“Trust me — everything will still suck in the same way, or be awesome in the same way, but you won’t care so much.”

I remember feeling very sad to think that one day I wouldn’t be angry, or elated, or even the kind of sad that sometimes sent me into the woods behind my house where I would just cry and cry, letting the darkness swallow me up. These moments were hard, but they were also precious. As a writer, it’s important to feel all the emotions, including the ugly ones. Just as a painter needs her blacks and grays, a writer needs to feel grief and jealousy, anger and remorse. If we don’t feel it, how can we write about it?

“What if I want to stay angry?” I asked.

He gave me a sad look, as if I’d missed the point. “Don’t be that kind of person,” he said. “Chaos may be good for writing, but it’s not your friend.”


Aside from the fear of decline, there are other dangers in the writer’s life. Technology is one — I often fear that the internet is making me dumber, less focused, less interesting. (If you want a book that will really terrify you, read The Shallows by Nicholas Carr.) Outside pressure is another — this goes back to the question of audience, of who we write for and why.

A mentor once told me that success is one of the worst things that can happen to a writer, especially a young one. I was 25 when I won an award that meant my first book would come out. There was a brief lightning bolt of excitement, followed by a great yawn of fear — the what now? The what if I never write a good sentence again? The what if this is the high point and everything else is downhill? The only answer, of course, comes from the writing itself. It is not an answer at all, but a silencing of the questions.

A couple days ago, a friend and I swam in an ice-cold creek. “You can’t be sad when you’re in cold water!” she sang, the water moving quickly at our feet, making our bones ache, our skin grow numb. Before this, the day had been somewhat sleepy and hazy. Not a bad day at all, but a level one. In the water, the day took on texture. It buzzed and crackled. Writing is exactly this: It’s the cold water. The place you can visit when you need to either feel something or do something with how you feel, where the waters will shock your day into something brighter, more useful, more exhilarating. It is a place of safety: an altar, a chapel, a sanctuary.

This is, after all, the purpose of writing: not to succeed or fail, but to practice a way of living. A way of being. Writing is, in this way, the closest thing I know to religion. It forces me to be kinder, to think of others and how my actions affect them, to appreciate and honor this strange condition called life. In this way, I could no sooner fail at writing than a disciple could fail at prayer.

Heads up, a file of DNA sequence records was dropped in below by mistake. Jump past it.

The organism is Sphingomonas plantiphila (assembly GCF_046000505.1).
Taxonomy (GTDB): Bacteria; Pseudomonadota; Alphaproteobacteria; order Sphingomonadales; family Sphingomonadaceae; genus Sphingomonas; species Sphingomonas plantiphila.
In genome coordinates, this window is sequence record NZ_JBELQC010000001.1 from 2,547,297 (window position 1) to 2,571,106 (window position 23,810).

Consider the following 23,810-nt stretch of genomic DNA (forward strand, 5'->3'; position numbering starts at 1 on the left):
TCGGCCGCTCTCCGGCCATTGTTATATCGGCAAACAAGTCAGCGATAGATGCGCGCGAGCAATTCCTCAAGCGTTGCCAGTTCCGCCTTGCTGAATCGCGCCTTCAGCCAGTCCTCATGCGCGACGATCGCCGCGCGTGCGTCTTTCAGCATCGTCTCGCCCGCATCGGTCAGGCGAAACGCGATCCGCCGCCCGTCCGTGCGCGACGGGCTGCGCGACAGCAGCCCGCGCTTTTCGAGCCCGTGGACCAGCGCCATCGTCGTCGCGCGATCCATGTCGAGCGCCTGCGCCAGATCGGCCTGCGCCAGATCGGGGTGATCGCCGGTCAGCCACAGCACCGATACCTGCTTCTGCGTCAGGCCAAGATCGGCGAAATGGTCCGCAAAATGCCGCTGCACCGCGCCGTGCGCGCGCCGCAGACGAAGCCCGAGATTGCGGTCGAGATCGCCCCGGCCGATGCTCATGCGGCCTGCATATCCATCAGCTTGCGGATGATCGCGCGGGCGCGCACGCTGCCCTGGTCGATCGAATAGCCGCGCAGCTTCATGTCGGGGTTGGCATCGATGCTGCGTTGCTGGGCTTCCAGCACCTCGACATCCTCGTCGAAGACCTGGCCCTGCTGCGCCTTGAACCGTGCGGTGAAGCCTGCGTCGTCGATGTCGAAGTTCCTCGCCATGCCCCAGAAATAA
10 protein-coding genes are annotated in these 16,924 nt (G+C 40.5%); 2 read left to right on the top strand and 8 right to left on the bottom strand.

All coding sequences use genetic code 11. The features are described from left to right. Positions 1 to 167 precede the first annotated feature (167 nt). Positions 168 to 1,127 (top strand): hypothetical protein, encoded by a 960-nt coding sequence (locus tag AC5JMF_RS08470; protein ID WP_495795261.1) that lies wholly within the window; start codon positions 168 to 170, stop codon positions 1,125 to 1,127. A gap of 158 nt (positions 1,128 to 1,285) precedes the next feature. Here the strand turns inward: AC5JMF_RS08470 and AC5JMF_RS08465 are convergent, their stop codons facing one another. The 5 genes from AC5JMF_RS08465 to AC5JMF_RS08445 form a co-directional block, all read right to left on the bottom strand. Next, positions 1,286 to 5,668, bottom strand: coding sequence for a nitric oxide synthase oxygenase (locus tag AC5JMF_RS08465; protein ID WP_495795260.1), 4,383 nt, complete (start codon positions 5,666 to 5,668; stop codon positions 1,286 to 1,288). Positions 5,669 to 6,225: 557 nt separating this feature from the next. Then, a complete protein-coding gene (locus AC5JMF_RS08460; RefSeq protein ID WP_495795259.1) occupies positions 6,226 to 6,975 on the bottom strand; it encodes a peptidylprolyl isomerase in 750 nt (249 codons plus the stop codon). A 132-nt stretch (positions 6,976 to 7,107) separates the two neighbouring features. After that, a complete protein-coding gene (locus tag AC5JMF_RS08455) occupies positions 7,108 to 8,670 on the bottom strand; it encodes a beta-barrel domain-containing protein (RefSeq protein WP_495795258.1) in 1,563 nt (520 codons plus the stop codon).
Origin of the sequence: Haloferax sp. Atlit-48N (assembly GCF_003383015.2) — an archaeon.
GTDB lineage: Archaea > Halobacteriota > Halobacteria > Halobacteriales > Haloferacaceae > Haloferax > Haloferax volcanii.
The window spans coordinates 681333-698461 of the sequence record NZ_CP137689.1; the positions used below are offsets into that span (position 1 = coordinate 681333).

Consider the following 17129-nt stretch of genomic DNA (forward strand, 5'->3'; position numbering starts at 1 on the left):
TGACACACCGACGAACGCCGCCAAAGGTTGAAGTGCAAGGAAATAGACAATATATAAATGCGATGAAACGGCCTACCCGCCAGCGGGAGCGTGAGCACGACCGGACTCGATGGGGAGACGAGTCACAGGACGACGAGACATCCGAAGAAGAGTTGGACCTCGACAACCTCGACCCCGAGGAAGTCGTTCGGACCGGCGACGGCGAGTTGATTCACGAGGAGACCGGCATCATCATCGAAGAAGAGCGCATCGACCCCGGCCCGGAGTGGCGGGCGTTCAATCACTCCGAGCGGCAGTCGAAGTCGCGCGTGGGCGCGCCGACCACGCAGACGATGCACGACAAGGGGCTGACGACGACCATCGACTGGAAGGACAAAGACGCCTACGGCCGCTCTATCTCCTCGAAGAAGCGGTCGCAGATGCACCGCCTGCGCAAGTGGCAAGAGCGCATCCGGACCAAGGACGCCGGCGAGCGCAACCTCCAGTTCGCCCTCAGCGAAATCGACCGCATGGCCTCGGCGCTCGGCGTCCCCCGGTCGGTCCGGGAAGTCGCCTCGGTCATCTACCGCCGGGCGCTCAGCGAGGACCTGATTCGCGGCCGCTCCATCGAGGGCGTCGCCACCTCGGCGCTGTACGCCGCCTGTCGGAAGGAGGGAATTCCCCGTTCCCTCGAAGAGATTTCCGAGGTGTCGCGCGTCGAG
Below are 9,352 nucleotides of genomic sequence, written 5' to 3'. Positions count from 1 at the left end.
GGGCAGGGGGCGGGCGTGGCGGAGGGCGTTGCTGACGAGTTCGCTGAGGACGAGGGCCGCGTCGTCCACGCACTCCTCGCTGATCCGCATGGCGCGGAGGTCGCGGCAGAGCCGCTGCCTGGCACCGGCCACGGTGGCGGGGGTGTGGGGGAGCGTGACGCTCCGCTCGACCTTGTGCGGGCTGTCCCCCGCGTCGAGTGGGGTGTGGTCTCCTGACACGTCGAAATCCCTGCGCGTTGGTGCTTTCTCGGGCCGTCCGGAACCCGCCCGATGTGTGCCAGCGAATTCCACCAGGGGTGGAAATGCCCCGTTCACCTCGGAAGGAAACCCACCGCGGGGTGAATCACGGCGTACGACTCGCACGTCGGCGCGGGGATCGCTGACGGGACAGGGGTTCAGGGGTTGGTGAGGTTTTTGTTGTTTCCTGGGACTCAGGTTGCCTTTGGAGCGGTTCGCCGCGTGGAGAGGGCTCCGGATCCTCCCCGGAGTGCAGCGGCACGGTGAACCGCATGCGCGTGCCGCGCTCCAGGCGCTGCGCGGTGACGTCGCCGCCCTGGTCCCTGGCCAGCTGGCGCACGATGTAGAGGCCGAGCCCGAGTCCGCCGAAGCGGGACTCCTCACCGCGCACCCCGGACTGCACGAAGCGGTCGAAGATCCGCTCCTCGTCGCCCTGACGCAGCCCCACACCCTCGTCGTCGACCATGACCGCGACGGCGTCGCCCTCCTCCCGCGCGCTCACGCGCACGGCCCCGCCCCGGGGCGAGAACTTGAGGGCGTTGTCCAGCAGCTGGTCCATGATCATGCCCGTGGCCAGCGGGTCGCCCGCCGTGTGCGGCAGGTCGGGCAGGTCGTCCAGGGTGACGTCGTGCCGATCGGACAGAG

Perhaps the fear I feel — a fear all writers and artists must feel at some point — is just a natural questioning of my gods and goddesses. And in the end, like with any endeavor of the spirit, the only way out of this doubt is through faith and gratitude. Faith that the writing will always be there, and that I will always be willing and able to honor it. Gratitude that I get to experience the extreme pleasures of writing at all. It is a lesson I’m learning in my personal life as well. I’ve struggled with abandonment issues for most of my life and am now trying to learn — really learn — that not all men leave. That sometimes to anticipate a loved one’s departure only detracts from the time you spend with them. It is the same with writing. To worry about the decline is to distract from the gift of writing itself.

After rereading all of his own books, the late writer Philip Roth declared of his career: “I did the best I could with what I had.” At the end of my life, when I write the last sentence I’ll ever write, I can’t think of a better concluding judgment — to know I did the best with what I had, that I gave back to my writing as much as my writing gave to me. That despite the fear of getting worse or making a fool of myself, I kept going. That even though I knew it was going to be cold and a touch painful, I still entered the writing waters willingly, trusting I’d leave them feeling more alive, more human than when I entered.

Becky Mandelbaum

Written by

Author of The Bright Side Sanctuary for Animals (forthcoming 2020) & Bad Kansas (winner of the Flannery O’Connor Award). Read more at beckymandelbaum.com.